cd docker-owncloud-orchestration/Dockerfile/
docker -H :1234 build -t oc9-ci -f Dockerfile .

We want this stage to trigger automatically once the stage 1 has finished successfully. For that, we will select Build after other projects are built option in Build Triggers section and write the name of the stage 1.

Similarly, we will build the stage 3 with the shared workspace and stage 2 Build Triggers. The Execute Shell section would look like this:

docker -H :1234 stop oc9 || true
docker -H :1234 rm oc9 || true
docker -H :1234 run -d --name oc9 -p 80:80 oc9-ci

Now that we have all the stages defined. Let us execute them. We will go the dashboard and click on the clock against the stage 1 job. enter image description here Since our jobs are tied into stages, successful completion of one stage will automatically trigger the next stage. When all the stages complete successfully, we will see the ownCloud container, which we built, successfully running.

Using Docker Containers as Jenkins Slaves

Another paradigm where we can use and achieve high productivity is to use Docker containers as Jenkins slave. Ideally, we can dedicate a few machines as Jenkins slave but typically, running a single slave instance on a machine is wasteful. Docker comes to rescue here by supplying Jenkins slave on demand. Since Docker containers are very fast to boot, the different in running the slave in Docker container and in a dedicated machine, in terms of start time, is quite insignificant. However, now we can boot multiple slaves per machine, utilizing the resources in a much better way and achieving higher parallel processing capability for the same amount of hardware.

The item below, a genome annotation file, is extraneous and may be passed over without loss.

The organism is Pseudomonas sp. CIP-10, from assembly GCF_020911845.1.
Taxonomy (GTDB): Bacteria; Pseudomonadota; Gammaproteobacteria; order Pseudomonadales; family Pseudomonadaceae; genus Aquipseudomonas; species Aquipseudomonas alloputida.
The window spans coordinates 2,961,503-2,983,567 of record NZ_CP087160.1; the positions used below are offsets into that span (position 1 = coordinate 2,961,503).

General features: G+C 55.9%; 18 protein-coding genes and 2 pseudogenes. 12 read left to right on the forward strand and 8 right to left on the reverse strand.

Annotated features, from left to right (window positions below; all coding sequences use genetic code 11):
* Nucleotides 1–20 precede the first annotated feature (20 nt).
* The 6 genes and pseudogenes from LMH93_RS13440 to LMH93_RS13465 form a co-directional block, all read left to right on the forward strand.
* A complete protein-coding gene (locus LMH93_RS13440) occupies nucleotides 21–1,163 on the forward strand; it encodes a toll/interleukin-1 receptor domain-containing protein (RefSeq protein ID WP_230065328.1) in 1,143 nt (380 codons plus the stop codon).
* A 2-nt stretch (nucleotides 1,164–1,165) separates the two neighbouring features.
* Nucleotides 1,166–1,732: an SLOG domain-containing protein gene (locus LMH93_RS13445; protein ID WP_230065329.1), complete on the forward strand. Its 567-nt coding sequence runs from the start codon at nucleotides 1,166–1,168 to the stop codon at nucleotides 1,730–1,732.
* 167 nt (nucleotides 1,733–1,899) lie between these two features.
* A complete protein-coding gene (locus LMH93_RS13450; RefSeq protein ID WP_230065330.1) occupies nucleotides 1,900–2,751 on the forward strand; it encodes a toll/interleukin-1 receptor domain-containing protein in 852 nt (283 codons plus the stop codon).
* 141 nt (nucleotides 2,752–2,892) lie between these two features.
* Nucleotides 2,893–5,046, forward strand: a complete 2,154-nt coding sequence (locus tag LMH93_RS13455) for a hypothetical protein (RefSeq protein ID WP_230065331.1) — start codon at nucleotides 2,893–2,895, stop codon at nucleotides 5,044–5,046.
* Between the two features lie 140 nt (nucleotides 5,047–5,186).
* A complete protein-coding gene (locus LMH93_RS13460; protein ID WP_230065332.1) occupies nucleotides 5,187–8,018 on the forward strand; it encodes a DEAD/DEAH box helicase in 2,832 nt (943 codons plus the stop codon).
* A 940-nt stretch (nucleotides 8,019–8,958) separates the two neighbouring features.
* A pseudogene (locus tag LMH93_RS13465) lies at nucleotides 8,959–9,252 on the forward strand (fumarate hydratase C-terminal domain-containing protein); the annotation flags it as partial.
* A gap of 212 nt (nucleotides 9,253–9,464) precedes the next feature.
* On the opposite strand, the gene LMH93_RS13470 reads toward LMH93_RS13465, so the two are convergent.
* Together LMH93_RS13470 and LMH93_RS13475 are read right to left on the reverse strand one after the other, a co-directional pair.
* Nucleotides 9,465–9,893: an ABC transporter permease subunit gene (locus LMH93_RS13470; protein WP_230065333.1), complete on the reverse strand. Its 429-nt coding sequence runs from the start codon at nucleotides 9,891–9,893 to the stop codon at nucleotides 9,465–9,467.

Setup Jenkins Docker Plugin

Installing plugins in Jenkins is quite simple. From the left sidebar, choose Manage Jenkins and then Manage Plugins. Click on the Available tab and search for docker. Now just use the check box to select the Docker Plugin and install it.

Configuring Docker Plugin

The documentation for Docker plugin is quite good, however it assumes that we know have reasonable experience with Jenkins. We need to setup Docker daemon as a cloud endpoint where we can spin up and destroy containers on demand. To setup a cloud, go to Manage Jenkins and then to Configure System. Click on the Add a new cloud button at the end of the page. The Docker plugin configuration will open. enter image description here Set Name and Docker URL appropriately and then click on the Add Docker Template button next to Images section. Here we have to give information about the slave instance. To run the Docker container as slave, bare minimal requirement for the image is to have ssh deamon and java installed in the image. We can build our own image or use one provided by the plugin authors evarga/jenkins-slave. enter image description here So we will put this information along with the credentials in this section. The image evarga/jenkins-slave uses jenkins as username and password. Note that using such simple passwords is not recommended as such.

We have configured the Docker plugin to use as cloud. Now we want to stop using master to run jobs. For that, in this page, find Usage field which is located around the top and set that to Only build jobs with label restrictions matching this node.

Now we can configure any job and that would get offloaded to the Docker container as Jenkins slave.